11   The Gospel Of The Divine Kingdom
12   The Testimony Of Jesus Christ
13    The Real War
14    Retrospect Of Gospel Justification Of War
15    The Apostolic Period
16    Tertullian
17    Cyprian
18    Justin Of Caesarea
19    Hyppolytus
20    Irenaeus
21    Clement Of Alexandria
22    Origen
23    Arnobius
24    Lactantius
25    The Didiache
26    Athanasius
27    Early Martyrs
28    Plato And The Ecumenical Fathers
29    Constantine The Great
30    The Effects Of Constantine
31    Ambrose
32    Basil Of Caesarea
33    Augustine Of Hippo
34    Thomas Aquinas And Catholic Doctrine
35    Martin Luther
36    John Calvin
37    Hugo Grotius And The Fruits Of Reformation Theology
38    Montanists
39    Mani And Manichaeism
40    Marcion
41    Paulicians
42    Bogomiles
43    The Cathari And Albigences
44    Pierre Waldes And The Waldenses
45    Peter Chelcheky And The Czech Brethren
46    Desiderius Erasmus
47    Menno Simons And The Mennonites
48    Jacob Hutter And The Hutterites
49    George Fox And The Quakers (Society Of Friends)
50    The Church Of The Brethren
51    The Dukhabors
52    Leo N. Tolstoy
53    Semeon Uklein And The Molokans
54    Stundists
55    Early Russian Pentacostalism
56    The Christadelphians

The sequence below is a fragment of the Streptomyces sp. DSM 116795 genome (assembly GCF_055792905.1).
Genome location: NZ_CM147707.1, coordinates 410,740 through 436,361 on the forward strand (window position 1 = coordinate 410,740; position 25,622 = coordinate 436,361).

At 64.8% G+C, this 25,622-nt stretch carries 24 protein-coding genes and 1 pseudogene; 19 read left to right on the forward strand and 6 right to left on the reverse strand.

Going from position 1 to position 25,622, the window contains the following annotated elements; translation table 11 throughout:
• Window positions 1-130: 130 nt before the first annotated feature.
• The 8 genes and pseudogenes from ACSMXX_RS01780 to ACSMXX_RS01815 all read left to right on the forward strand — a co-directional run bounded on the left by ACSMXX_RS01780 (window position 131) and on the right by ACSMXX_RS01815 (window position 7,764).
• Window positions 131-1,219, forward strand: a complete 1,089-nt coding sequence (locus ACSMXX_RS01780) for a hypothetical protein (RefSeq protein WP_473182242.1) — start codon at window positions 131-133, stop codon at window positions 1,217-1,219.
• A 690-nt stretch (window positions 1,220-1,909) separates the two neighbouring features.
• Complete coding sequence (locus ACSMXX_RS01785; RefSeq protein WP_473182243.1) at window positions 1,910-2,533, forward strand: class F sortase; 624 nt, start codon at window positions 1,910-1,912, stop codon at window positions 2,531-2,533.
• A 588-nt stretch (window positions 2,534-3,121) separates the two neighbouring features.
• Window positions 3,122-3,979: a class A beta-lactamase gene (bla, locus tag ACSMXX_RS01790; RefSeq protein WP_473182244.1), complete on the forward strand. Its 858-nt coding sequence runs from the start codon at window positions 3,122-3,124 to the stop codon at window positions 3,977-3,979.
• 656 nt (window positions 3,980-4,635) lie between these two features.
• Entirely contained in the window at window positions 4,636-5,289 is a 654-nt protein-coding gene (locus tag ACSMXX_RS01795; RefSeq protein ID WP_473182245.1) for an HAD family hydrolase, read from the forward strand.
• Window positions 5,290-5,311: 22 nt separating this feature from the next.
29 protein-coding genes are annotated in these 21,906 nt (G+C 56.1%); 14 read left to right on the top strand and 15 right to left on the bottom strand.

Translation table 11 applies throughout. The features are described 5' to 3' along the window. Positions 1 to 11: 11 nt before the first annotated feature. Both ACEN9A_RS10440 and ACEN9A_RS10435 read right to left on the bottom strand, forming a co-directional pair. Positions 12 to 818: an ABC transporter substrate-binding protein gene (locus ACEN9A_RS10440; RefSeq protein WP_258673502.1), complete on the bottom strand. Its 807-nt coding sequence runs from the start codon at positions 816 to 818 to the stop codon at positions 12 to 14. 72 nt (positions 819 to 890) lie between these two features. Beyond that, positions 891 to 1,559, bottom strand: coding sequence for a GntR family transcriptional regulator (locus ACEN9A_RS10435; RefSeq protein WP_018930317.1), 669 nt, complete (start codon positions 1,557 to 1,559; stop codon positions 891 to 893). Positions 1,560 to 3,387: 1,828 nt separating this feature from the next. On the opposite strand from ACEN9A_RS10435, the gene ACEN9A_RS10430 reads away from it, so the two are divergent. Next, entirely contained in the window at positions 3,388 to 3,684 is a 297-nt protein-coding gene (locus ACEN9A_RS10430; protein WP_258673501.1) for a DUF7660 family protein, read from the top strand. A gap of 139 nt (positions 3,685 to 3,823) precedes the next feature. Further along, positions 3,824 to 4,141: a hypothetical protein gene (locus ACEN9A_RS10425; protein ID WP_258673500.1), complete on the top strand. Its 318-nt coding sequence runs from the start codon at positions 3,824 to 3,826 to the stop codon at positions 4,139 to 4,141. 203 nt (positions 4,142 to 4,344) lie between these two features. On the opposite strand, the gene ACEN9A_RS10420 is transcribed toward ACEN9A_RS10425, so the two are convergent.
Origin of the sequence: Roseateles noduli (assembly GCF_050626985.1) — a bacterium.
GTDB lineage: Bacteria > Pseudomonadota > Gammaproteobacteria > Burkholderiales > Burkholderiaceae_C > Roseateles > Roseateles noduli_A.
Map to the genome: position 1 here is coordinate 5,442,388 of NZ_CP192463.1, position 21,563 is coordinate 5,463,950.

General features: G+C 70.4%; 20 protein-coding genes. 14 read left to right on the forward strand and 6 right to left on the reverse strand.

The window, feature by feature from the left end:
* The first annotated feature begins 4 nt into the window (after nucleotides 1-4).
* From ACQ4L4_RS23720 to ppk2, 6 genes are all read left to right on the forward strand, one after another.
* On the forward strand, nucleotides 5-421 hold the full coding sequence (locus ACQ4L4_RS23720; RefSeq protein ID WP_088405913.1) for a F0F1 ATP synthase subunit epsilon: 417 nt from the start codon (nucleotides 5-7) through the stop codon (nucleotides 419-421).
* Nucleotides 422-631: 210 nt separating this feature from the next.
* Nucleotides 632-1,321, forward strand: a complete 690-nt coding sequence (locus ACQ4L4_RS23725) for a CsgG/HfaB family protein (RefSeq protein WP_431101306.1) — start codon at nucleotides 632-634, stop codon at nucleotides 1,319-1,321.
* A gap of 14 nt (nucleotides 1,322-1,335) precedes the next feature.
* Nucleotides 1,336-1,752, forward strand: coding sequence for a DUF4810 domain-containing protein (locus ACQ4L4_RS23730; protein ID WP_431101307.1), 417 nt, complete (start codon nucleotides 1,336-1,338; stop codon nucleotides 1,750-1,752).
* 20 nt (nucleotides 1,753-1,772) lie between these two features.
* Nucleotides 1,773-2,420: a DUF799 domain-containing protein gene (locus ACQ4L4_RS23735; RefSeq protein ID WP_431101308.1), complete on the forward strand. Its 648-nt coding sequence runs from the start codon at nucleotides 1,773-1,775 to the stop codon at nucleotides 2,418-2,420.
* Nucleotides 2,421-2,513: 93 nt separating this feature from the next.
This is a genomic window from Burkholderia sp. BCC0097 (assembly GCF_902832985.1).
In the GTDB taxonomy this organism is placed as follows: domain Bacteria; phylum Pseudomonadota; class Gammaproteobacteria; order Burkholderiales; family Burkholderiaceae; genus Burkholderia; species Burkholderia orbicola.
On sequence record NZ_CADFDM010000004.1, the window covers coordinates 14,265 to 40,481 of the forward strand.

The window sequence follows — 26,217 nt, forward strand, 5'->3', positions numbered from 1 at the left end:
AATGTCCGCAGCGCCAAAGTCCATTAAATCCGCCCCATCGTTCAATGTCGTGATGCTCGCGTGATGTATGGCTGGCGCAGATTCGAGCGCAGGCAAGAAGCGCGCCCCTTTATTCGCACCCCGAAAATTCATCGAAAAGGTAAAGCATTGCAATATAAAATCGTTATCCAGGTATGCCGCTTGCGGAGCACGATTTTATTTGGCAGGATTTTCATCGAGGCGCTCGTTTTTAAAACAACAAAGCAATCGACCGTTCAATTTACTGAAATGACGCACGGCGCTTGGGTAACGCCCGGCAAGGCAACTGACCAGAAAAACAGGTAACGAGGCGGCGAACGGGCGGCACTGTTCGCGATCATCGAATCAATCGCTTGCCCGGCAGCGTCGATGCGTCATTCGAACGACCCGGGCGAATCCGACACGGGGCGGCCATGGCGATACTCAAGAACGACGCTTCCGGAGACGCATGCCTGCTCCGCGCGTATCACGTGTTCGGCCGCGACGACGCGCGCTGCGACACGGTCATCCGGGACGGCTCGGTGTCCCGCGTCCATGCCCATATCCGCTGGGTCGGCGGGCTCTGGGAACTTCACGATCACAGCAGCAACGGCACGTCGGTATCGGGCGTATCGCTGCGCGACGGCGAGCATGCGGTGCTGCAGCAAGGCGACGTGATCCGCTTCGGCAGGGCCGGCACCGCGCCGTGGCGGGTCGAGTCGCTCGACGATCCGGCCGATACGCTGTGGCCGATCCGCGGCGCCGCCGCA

57    Jehovah’s Witnesses
58    Bertrand Russell
59    Pacifism In History
60    Militarist Christendom And The Civil War
61    Militarist Christendom And World War 1
62    Militarist Christendom And World War 2
63    Militarist Christendom And The Vietnam War
64    Militarist Christendom And The Iraqi War
65    The Church Of Jesus Christ Of The Latter-Day Saints
66    The Church Of The New Jerusalem
67    C.S. Lewis
68    Reinhold Niebuhr
69    Willian Franklin Graham
70    The American Christian Right
71    The Roman Catholic Church And German National Socialism
72    William Penn And Quaker Pennsylvania
73    Christian Pacifism And The Civil War
74    Christian Pacifism And World War One
75    Christian Pacifism And World War Two
76    Christian Pacifism And The Vietnam War
77    The Concept And Purpose Of A Military
78    The Vocation Of The Soldier
79    The Inefficiency Of The Military
80    Psychological Control Of The American Mind
81    Military Enlistment And Conscription
82    The Constitutionality Of Conscription
83    The Military Chaplaincy
84    War And The Military Chaplaincy
85    The Constitutionality Of The Chaplain Corps
86    The Ministerial Exemption
87    The Betrayal Of The Prince Of Peace By Militarist Christendom
88    Legitimate Disobedience Of State Legislation
89    The Christian Pacifist Of Today
90    Christian Responsibility To The State
91    Pacifism And Civil Obedience
92    What Needs To Be Done